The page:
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Queen's University

Centre for Teaching and Learning

Grading at Queen's - Frequently Asked Questions

What is the new official grading system for Queen's University?

Queen’s University Senate approved an official grading system for the University comprising letter grades, grade points and grade descriptors. The new grading system will facilitate the transferability of credits for students taking courses across Faculties, and will be advantageous to Queen’s students applying for competitive admission to advanced degrees at institutions of higher learning across North America and Europe.

After Senate approval in May 2009, SCAP passed a motion on March 30, 2010 stating that Queen’s adopt the grading scale and set of non-evaluative grades set out in the memo from the Senate Committee on Academic Procedures (SCAP) to Faculty Boards on November 26, 2009, with the following changes and provisions:

  • The grade for the top of the scale is an A+ at a 4.3 grade point, with a percentage conversion scale of 90 to 100.
  • An additional failure grade of FR (Failure with Review) is added, indicating that the failing grade is being reviewed and/or the student has the opportunity to write a supplemental exam to improve the grade.
  • Faculties and Schools may use only a subset of the full set of grades and non-evaluative grades available if they wish, but need to inform SCAP of any change in the set of grades that they use.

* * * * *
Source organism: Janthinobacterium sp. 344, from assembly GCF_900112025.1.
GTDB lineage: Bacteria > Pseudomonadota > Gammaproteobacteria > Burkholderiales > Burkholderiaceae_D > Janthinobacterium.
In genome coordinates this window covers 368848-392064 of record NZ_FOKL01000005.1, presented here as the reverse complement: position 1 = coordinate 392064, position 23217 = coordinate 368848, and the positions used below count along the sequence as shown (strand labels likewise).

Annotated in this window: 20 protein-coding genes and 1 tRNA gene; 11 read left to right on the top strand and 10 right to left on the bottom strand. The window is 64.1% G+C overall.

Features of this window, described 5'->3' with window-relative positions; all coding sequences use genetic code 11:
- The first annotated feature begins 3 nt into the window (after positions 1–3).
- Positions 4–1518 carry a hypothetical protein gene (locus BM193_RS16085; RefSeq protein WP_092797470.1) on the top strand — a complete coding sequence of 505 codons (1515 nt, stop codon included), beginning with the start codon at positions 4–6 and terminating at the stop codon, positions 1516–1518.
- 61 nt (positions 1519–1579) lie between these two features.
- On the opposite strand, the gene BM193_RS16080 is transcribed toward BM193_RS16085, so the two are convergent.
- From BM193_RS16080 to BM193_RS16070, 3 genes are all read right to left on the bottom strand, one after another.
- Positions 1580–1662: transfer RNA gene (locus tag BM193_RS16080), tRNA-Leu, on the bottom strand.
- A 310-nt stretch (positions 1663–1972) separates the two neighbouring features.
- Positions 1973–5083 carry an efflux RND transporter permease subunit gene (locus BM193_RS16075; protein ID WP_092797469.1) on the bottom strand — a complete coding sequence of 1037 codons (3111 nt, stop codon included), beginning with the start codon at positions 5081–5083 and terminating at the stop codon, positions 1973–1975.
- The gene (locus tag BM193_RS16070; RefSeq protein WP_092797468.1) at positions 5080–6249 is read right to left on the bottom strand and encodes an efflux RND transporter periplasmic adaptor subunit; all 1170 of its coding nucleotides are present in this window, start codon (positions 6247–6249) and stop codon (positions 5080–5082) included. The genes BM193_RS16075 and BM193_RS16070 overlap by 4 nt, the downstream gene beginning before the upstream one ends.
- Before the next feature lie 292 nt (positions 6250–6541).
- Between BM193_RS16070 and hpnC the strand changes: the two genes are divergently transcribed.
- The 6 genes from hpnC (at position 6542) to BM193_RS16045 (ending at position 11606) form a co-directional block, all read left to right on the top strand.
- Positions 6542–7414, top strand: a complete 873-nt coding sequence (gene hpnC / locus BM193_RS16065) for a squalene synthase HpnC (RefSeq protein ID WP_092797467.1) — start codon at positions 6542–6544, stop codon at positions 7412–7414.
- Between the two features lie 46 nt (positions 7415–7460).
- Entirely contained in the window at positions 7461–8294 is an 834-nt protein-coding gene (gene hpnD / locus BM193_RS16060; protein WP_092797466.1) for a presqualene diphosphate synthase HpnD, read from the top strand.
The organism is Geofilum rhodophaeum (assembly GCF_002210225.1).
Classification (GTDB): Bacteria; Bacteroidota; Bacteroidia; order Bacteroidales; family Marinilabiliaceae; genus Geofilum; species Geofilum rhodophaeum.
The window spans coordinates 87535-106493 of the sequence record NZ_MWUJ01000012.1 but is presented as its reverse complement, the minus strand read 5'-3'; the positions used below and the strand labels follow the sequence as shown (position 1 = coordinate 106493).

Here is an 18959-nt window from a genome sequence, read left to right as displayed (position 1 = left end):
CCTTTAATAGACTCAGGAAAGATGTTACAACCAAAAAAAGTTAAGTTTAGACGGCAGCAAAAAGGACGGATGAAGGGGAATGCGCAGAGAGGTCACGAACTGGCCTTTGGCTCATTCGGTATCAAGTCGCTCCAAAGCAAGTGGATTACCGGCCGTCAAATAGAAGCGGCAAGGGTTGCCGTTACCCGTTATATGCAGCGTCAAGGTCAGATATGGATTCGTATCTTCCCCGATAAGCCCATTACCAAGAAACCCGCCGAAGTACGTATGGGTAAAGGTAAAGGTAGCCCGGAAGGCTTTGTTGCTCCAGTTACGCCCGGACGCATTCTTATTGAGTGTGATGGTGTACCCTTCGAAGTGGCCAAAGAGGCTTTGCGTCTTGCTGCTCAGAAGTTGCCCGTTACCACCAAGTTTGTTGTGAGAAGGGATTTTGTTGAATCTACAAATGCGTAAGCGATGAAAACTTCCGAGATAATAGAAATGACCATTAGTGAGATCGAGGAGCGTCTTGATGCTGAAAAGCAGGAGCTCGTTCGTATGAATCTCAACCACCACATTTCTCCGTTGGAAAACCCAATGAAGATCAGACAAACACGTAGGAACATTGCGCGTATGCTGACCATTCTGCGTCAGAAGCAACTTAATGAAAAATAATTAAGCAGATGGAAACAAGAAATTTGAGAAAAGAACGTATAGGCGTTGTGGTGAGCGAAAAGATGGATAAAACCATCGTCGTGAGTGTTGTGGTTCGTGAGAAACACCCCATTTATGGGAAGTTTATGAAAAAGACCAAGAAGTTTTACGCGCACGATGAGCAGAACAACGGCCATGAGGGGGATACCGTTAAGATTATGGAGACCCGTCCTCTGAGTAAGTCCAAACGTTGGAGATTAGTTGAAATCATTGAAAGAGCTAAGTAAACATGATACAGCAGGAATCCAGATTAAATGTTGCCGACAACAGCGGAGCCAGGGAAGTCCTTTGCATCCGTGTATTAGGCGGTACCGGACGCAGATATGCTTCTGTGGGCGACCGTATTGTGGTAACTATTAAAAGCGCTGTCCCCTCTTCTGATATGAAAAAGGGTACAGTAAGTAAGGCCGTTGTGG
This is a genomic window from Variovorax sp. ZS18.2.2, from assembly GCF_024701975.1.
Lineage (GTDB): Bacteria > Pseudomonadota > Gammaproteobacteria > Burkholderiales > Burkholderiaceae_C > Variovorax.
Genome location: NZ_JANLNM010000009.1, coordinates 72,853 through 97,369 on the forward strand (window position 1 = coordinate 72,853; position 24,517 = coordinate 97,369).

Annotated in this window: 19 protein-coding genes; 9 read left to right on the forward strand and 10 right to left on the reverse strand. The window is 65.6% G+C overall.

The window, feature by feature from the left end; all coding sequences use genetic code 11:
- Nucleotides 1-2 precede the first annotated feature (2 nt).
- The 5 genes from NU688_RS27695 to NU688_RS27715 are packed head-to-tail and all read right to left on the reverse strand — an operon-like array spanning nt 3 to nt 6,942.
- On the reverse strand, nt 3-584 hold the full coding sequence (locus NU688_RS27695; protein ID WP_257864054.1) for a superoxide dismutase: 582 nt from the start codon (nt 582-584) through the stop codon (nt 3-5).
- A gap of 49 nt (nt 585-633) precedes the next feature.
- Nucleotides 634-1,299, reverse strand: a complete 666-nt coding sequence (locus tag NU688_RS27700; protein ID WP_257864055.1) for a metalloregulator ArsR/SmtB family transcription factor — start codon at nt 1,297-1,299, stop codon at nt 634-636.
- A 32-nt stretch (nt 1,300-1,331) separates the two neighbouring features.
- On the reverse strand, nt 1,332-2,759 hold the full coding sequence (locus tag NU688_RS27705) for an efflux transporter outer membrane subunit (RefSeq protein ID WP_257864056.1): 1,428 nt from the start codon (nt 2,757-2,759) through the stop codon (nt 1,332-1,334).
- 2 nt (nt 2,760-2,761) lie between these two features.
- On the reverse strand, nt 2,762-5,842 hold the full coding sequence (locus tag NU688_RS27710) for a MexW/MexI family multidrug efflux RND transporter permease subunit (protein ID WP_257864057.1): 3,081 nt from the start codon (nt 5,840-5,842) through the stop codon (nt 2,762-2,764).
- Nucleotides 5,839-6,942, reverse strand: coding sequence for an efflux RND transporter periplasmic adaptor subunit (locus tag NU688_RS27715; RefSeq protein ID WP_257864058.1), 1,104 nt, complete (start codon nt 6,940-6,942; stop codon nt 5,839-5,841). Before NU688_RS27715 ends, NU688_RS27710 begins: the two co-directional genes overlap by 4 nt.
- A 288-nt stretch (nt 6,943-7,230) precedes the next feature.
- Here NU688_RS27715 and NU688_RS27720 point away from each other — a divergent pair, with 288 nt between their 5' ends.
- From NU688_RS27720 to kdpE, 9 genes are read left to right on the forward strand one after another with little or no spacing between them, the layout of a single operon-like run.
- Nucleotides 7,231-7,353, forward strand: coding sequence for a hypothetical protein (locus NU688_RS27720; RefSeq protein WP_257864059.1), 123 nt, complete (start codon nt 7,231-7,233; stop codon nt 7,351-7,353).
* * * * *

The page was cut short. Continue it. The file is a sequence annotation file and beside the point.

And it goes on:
• Grade descriptors will be established at the Faculty/School level. Faculties and Schools should submit the rubrics that they are using as descriptors to SCAP for information and keep SCAP informed if the descriptors are changed.

How do I deal with ties? For example, what if three students in a program end up with a 4.3 GPA? Who gets the Medal in the subject at Convocation?

Only one medal per subject is awarded. The Senate Committee on Scholarship and Student Aid (SCAP) is defining guidelines for the awarding of course prizes, awards, scholarships and medals. It should be noted that analysis of three years of data examined by SCAP indicated that students completing four-year degrees demonstrate sufficient grade differentiation that will enable a process to distinguish among the top students for medals.

How will incomplete forms be handled?

Incomplete forms are managed according to Faculty regulations. For example, in the Faculty of Arts and Science, an IN form is available and its use is highly recommended but not mandatory. The instructor is asked to fill it out and give a copy to the student.

How will submission of grades be tracked? Will this be done manually or will the system tell us that grades haven't been submitted on time?

Once an instructor submits their grades, they will be placed on hold in the PeopleSoft system until they are reviewed and approved by the Head of Department. Once the Head of Department approves the grades, they are posted immediately to the student record (Note: this applies to Arts and Science, other Faculties may wait for all grades to be submitted before posting to student records; the mark release policies are unchanged with the introduction of the new grade system).

Will there be a common due date for grades across faculties?

The current practices for grade deadlines will continue.

How will changes of grades be done in the new system?

The exact approval process will depend on the faculty involved, but this process is not expected to change. Change of grade requests may be generated by instructors and submitted to the faculty office using paper change of grade sheets as is done currently. Faculty office staff will enter the change of grades into the PeopleSoft system.

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